Many years ego, Earth was hot. Over time, it has lost energy and has become colder. Is it now in equilibrium or is its total energy changing?
"Total energy of the Earth" is somewhat of an odd concept, but there's no reason we can't really entertain it. It brings up some genuinely difficult questions. The right way to approach this is to define the system correctly and then identify forms of energy content and flows.
Things to "count" in the Earth's energy:
As I look at this list, I believe that all of them are steadily decreasing. Nuclear decays in the Earth's core continue over time, and this converts nuclear energy into heat content. I've heard that nuclear decay comprises a large fraction of the geothermal energy conducting through the crust, so it follows that the nuclear energy is declining at a similar rate as the heat content.
The rotational energy is constantly being transferred to the moon slowly, and this is similar to the maximum theoretical tidal energy that could be extracted.
Heat energy, of course, is lost by blackbody radiation to space. Global warming "blankets" our planet a little more, so it would initially decrease this. However, the heat content of the oceans and biosphere (which have the capability to absorb this energy) are small compared to the total Earth. There has always been a deficit between Earth's radiated energy and the sun's incoming energy which is from the nuclear and thermal energy of the planet.
Earth has always been on-net losing energy to space by radiation. An increased greenhouse gas could theoretically change this, and cause the Earth to keep more of its heat. However, it's small compared to Earth's natural flows. Perhaps after some past super-volcano the Earth temporarily gained energy. However, that's certainly not the case today.
I will point out a slight fallacy in the question:
If normal heat content was the only store of energy, this would be a logical connection. Losing energy would mean lowering temperature. However, other stores of energy are present, notably rotational, nuclear, and gravitational. The conversion of these into thermal energy is strange. Rotational turns into tidal heating, and then contributes to the radiation deficit.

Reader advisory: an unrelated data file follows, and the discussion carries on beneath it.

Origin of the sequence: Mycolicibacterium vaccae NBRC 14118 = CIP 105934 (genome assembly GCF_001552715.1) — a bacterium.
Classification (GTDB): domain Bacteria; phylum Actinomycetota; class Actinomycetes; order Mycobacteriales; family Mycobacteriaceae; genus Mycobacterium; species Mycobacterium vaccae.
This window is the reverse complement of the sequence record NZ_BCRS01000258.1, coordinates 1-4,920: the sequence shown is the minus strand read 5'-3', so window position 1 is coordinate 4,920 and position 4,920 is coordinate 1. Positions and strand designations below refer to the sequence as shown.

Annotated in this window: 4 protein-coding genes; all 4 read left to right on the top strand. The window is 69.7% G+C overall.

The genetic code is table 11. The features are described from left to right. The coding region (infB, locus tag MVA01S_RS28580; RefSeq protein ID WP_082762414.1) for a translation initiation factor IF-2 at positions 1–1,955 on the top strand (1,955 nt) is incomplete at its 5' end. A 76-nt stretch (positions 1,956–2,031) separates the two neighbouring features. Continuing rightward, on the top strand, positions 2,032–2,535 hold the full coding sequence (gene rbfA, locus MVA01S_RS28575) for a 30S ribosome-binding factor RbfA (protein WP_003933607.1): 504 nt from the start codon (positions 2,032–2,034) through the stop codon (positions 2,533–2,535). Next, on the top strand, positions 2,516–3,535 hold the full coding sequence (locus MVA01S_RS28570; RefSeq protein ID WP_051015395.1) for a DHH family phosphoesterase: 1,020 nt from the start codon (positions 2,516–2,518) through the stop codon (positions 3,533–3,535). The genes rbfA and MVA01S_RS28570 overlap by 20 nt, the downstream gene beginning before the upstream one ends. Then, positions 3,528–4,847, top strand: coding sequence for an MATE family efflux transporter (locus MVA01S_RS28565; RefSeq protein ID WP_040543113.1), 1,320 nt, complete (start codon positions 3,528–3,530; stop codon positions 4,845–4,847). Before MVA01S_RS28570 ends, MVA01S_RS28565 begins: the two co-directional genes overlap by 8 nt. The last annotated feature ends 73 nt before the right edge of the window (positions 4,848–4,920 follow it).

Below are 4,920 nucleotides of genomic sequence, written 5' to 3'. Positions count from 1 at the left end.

Nonetheless, if the Earth is taken as a whole, only the large center should matter significantly. That has almost certainly gotten cooler over time, in addition to releasing stored nuclear energy. If nuclear heat production was large enough, or if the mantle was insulating enough, it could have increased temperature because the heat from nuclear decay wasn't dispelled to the surface fast enough.
Venus, for instance, may have had cycles where the planet stored up extra energy, and then an event where the mantle went through a massive volcanic shift.
The heat generated from the Earth's core is about 4x10^13 W while the Sun provides about 1.7x10^17W so although the Earth's core is slowly cooling this has very little effect on the Earth's temperature.
The Earth is in equilibrium between the energy received from the sun and the energy it emits into space. If the amount received changes, then temperature of the Earth will change to keep equilibrium - whether this is due to the sun emitting more or a more greenhouse atmosphere absorbing more.
I'd say depends on the definition of 'total energy' - see Alan's answer above.
The total thermal energy is not in equilibrium, it is increasing: global warming, that is an imbalance of around 0.5 W/m^2, corresponding to a total imbalance of 2.5x10^14 watts (if I did the multiplication correctly...)